My new book “Midlife Solo” is now available.

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What are those big white things anyway??

I’ve had a writer’s weekend. Except for a few brief encounters – getting my bangs trimmed nearby, chatting with neighbours, yesterday’s yoga class – I’ve talked to no one for two days. Well, that’s not true. I’ve been working on the book about writing, which is chatty and direct, so I’ve been talking to readers all weekend. Perhaps one day they’ll want to read the book and find out what I’ve been saying.

I’ve also talked a lot to the garden. The red roses at the back have black spot and are suffering. I made a big fuss about them. The gardenia W*yson bought me is finicky and needs a lot of cheery conversation. The clematis, which has been feeble every year, this year is lush and beautifully purple, so it gets a LOT of praise, in case it decides to change its mind and droop again.
I’m sitting on the deck right now at 6.45 p.m., taking a break to drink a glass of wine, smell the scented air, look at the fresh burst of tiger lilies, the fat white heads of the … of the … I know the name but of course, being 59 with a head stuffed with names, it has vanished. It happens all the time now – something I have known for years, gone, to surface at 3 a.m. Drives me crazy! I am staring now at the masses of big puffy white blooms – you know the name, don’t you? Send me some telepathy, or I’ll go nuts.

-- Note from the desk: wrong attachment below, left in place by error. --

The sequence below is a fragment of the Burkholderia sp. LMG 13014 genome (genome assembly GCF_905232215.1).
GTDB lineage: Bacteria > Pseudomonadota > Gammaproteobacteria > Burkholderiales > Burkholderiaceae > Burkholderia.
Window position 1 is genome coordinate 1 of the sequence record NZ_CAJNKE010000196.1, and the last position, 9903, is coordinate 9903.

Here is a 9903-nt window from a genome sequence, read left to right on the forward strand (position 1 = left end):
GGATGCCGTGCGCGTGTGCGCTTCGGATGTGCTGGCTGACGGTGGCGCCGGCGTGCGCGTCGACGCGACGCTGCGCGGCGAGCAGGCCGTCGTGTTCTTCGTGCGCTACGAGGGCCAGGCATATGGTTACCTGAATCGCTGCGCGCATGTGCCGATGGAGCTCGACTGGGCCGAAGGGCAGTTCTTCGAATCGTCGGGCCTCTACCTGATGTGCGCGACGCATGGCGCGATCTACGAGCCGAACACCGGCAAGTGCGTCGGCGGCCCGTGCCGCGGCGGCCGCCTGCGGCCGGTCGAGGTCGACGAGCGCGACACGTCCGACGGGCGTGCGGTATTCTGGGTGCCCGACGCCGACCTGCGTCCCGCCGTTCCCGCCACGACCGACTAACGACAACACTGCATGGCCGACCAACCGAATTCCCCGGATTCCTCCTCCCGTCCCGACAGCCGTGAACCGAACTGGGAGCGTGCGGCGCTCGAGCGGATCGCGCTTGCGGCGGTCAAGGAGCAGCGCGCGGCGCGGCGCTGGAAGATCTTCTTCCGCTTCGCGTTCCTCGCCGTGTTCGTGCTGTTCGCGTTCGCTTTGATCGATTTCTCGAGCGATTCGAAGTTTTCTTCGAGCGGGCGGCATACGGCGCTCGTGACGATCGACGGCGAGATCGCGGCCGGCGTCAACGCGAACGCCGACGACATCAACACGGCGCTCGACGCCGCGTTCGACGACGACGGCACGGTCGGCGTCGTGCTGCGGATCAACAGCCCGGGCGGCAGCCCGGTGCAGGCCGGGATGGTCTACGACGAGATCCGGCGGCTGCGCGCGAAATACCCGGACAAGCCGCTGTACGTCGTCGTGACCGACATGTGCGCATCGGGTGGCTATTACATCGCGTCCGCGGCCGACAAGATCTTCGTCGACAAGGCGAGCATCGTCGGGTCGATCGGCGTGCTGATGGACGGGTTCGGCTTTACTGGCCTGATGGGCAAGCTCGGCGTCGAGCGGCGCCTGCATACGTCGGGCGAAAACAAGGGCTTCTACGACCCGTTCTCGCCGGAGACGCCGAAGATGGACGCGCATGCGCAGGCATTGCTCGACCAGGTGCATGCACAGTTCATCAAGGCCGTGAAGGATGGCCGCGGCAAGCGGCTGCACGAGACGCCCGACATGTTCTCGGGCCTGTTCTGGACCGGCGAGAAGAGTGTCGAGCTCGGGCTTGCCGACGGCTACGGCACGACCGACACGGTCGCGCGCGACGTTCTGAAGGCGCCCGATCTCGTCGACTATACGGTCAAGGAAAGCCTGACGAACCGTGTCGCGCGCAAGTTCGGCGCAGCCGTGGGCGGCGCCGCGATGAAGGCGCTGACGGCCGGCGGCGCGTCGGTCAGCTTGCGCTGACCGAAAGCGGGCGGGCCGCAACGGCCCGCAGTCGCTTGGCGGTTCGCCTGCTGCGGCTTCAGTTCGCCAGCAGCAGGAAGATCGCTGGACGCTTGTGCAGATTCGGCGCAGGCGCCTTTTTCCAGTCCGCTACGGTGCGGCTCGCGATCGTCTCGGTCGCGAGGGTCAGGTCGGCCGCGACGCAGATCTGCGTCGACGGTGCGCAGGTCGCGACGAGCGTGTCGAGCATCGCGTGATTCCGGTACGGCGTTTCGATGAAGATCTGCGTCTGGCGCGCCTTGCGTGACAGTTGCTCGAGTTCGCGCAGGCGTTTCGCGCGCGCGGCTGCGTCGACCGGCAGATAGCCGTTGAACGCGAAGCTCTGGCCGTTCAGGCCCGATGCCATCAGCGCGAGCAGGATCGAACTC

A moving moment this morning – on my Sunday morning tiny jogette through the neighbourhood, I went to the Necropolis, the Cabbagetown cemetery, one of my favourite places. It’s full of hundred-year old tombstones engraved with marvellous names – Elwood, Gertrude, Frank, Minnie. What happened to those names? As I walked around, I heard laughter, and there on the path was a young mother, sitting on the ground, with her little one in a stroller. They were playing together, laughing in a patch of sunlight, surrounded by gravestones. Such a sight and sound of life, in a quiet place honouring something else.
Begonia. Lobelia. I think it starts with c. No, maybe an h. I’m going to call my mother; she’ll know.

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About Beth

I began keeping a journal at the age of nine. Nearly fifty years later, I started this online journal, sharing reflections, reviews, updates, and the occasional secret.

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